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CARTERVILLE — Steve Falat wants everyone to know it can happen to them.

Falat, general manager/market manager for River Radio of Southern Illinois, went on the air at 7 a.m. Friday to announce that the radio group, which broadcasts the popular CIL-FM, Z100 and WJPF radio stations, had been hacked.

Falat told The Southern on Friday that in the early hours Thursday morning, the radio group got a message.

“All of your files have been encrypted due to a security problem with your PC,” Falat recalled the message saying.

He also said the group behind the message told the station that for payment in Bitcoin, a decentralized digital currency, they would receive the software needed to de-encrypt the station's files. The price depended on how fast they acted.

Falat said the encryption was found in the stations’ audio file system. He said he does not believe any of the files themselves have been compromised, but have simply been rendered useless by the broadcasters. He said no one ever took control of the stations themselves.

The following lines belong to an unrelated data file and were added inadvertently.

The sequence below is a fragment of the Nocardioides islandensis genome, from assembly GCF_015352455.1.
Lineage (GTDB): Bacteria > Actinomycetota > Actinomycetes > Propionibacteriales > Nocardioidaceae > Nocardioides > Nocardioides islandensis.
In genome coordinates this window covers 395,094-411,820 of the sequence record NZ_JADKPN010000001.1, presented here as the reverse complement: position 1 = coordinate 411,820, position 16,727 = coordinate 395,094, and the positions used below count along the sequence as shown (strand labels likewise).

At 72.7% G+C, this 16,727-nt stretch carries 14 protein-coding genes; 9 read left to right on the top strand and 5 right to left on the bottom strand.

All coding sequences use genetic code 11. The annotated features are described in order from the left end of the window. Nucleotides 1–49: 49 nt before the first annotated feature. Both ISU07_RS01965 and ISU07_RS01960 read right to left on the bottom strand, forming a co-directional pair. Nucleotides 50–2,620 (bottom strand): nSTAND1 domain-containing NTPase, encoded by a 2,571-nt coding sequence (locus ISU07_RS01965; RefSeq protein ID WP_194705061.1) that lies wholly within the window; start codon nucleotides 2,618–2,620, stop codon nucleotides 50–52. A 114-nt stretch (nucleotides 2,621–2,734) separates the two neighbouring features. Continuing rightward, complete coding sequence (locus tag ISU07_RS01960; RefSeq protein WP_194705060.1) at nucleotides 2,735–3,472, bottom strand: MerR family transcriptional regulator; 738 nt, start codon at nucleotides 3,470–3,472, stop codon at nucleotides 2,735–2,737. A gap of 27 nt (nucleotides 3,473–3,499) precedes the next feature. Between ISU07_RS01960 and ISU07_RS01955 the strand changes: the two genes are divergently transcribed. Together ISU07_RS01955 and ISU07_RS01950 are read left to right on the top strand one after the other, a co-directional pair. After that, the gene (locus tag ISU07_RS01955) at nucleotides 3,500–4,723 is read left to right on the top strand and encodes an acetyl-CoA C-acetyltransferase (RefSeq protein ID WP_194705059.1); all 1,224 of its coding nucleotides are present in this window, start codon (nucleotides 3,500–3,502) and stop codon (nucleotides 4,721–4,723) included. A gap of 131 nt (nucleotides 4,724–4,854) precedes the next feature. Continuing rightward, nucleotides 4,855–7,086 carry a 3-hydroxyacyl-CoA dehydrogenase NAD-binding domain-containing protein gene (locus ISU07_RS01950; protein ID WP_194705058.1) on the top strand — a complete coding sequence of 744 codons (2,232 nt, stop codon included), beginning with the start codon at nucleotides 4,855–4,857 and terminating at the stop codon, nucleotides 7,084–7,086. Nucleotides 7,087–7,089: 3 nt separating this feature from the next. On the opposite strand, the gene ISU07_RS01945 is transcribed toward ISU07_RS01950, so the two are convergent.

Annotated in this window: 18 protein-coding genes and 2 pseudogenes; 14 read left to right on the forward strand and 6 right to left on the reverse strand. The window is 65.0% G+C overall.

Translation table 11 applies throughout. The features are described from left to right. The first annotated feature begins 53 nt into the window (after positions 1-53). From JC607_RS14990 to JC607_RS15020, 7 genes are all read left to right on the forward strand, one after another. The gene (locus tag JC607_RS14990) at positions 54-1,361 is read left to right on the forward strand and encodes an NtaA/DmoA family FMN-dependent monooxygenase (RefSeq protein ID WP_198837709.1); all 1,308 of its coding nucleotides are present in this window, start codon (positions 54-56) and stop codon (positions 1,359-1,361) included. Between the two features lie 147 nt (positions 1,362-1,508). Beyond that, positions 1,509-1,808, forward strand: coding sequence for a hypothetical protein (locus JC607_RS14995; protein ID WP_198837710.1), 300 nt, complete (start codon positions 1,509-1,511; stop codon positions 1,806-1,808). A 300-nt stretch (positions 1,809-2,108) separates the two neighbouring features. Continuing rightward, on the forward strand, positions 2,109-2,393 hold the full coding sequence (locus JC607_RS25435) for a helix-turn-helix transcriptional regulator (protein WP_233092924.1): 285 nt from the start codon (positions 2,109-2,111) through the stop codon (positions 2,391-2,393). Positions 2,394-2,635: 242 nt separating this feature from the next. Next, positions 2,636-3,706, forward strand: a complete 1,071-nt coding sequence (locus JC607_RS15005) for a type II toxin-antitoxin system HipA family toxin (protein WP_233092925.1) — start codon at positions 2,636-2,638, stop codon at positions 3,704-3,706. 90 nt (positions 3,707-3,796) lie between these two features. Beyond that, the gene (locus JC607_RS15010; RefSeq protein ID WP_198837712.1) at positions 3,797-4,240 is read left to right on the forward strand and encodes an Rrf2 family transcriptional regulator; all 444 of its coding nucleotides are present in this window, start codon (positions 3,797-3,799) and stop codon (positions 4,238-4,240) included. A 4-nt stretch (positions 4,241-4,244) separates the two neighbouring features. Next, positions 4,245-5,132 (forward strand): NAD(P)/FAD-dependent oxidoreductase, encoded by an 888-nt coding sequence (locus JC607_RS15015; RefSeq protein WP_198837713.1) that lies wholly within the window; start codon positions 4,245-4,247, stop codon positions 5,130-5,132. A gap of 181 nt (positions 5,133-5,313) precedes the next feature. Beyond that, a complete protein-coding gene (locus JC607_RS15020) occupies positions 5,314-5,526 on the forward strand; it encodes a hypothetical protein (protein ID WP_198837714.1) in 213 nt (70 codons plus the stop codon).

Falat said River Radio has been in touch with the FBI.

“The FBI did say that this is becoming an all too common event,” Falat said. He said agents did recognize some of the language and email addresses used from other, similar cases.

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There is an irony, if not a bitter irony, to the story though. Falat said talks had started with River Radio and its other Max Media Radio sister stations about this exact thing and he said a plan was starting to come together about how to be protected.

Prior to this, he said River Radio thought it had done what it needed to in order to safeguard files.

“We thought we were in good shape,” he said.

However, he now realizes that the stations had been preparing for a hardware malfunction, not an actual attack.

One of the bigger recommendations he said he has received is to back up all files to a cloud service as well as physical drives on site. This adds an extra layer of protection that might be outside a hacker's grasp.

“We’re not looking for sympathy,” he said, adding that he just wants other people to learn from what happened to them.

“Yes it can happen in small (town) America,” he said. “We found out the hard way."

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isaac.smith@thesouthern.com

618-351-5823

On Twitter: @ismithreports

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